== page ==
But the play, being performed by Danville’s Role
Players Ensemble, is so much more than the airing of dirty laundry.
It is the examination of a detailed tapestry of human emotion,
exploring the nooks, crannies and backwaters of life in the long
It’s a story told by three women of different ages: Old and dying A (Elinor Bell), middle-aged B (JanLee Marshall) and 20-something C (Sarah Kate Anderson). Or, as seems clearer in the second act, it’s the examination of one life from different ages. It’s a riveting yarn, told beautifully by the Role Players’ cast, which immediately picks up Albee’s realistically packaged theater of the absurd and runs with it.
In the first act, Bell gets all the good stuff, as a 90-some-year-old woman reaching the end of her life and exasperating the two younger women. And Bell is absolutely terrific in the role that moves her range from coquet to codger as she alternately relives her highlights over again in her memory and then is nearly paralyzed emotionally by the prospects of the slender future in store for her.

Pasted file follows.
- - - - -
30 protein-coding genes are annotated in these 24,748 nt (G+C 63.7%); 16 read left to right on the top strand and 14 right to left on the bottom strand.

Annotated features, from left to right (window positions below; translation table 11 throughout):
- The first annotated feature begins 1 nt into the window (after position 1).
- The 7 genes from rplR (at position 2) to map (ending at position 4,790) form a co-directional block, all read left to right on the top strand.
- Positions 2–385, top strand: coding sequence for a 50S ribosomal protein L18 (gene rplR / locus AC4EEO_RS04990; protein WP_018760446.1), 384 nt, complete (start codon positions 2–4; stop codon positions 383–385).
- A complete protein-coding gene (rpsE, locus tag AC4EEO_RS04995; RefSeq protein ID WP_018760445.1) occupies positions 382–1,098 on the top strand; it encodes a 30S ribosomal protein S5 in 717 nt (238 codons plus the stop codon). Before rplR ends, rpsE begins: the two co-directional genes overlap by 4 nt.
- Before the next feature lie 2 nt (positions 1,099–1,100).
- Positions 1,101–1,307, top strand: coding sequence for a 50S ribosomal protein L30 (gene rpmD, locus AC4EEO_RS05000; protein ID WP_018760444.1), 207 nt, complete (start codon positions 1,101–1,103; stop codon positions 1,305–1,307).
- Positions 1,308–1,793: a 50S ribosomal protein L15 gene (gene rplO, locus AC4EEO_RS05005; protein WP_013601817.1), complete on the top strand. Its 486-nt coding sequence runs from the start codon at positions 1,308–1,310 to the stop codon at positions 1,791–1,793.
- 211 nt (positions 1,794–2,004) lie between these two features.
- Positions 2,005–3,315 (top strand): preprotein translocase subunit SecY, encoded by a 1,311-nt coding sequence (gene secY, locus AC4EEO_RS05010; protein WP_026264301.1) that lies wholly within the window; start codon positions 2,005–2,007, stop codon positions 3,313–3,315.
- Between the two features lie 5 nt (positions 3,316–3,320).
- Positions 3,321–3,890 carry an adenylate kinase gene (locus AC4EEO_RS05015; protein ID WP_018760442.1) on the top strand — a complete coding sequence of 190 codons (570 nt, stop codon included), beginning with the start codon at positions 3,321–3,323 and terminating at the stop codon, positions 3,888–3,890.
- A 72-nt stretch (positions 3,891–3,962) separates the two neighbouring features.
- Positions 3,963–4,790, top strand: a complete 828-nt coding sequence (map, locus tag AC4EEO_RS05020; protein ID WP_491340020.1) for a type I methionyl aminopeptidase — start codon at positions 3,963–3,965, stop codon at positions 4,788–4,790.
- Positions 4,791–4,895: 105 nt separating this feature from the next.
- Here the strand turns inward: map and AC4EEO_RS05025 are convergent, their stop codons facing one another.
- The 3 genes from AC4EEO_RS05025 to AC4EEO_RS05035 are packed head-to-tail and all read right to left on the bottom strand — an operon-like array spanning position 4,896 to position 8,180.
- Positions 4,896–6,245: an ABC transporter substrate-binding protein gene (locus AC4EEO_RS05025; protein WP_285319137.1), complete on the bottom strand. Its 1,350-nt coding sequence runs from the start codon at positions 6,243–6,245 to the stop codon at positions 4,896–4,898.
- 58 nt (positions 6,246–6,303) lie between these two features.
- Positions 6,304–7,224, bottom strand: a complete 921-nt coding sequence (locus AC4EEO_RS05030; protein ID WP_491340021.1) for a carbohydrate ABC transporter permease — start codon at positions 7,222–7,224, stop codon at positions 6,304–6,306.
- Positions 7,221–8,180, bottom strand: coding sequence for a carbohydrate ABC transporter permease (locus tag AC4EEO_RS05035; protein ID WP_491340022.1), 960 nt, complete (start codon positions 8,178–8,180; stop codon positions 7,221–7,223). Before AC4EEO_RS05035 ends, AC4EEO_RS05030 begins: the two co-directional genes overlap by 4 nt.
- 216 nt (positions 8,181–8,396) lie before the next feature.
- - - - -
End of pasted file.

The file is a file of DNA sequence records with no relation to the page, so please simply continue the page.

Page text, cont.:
The play’s lines are more heavily divided in the second act, but the two younger women, aspects of the older woman’s life, remain at least somewhat overshadowed by A, who appears both as a mannequin, silent beneath her oxygen mask in bed, and as a fully mobile character on stage.
It is also here that the play’s fourth, mute character, The Boy (Aaron Scherbath), comes into the room to sit silently beside his mom’s bed. As he sits in silence, the three women relive A’s life, revealing details and sharing secrets from different perspectives, in what is much more clearly Albee’s autobiographical commentary.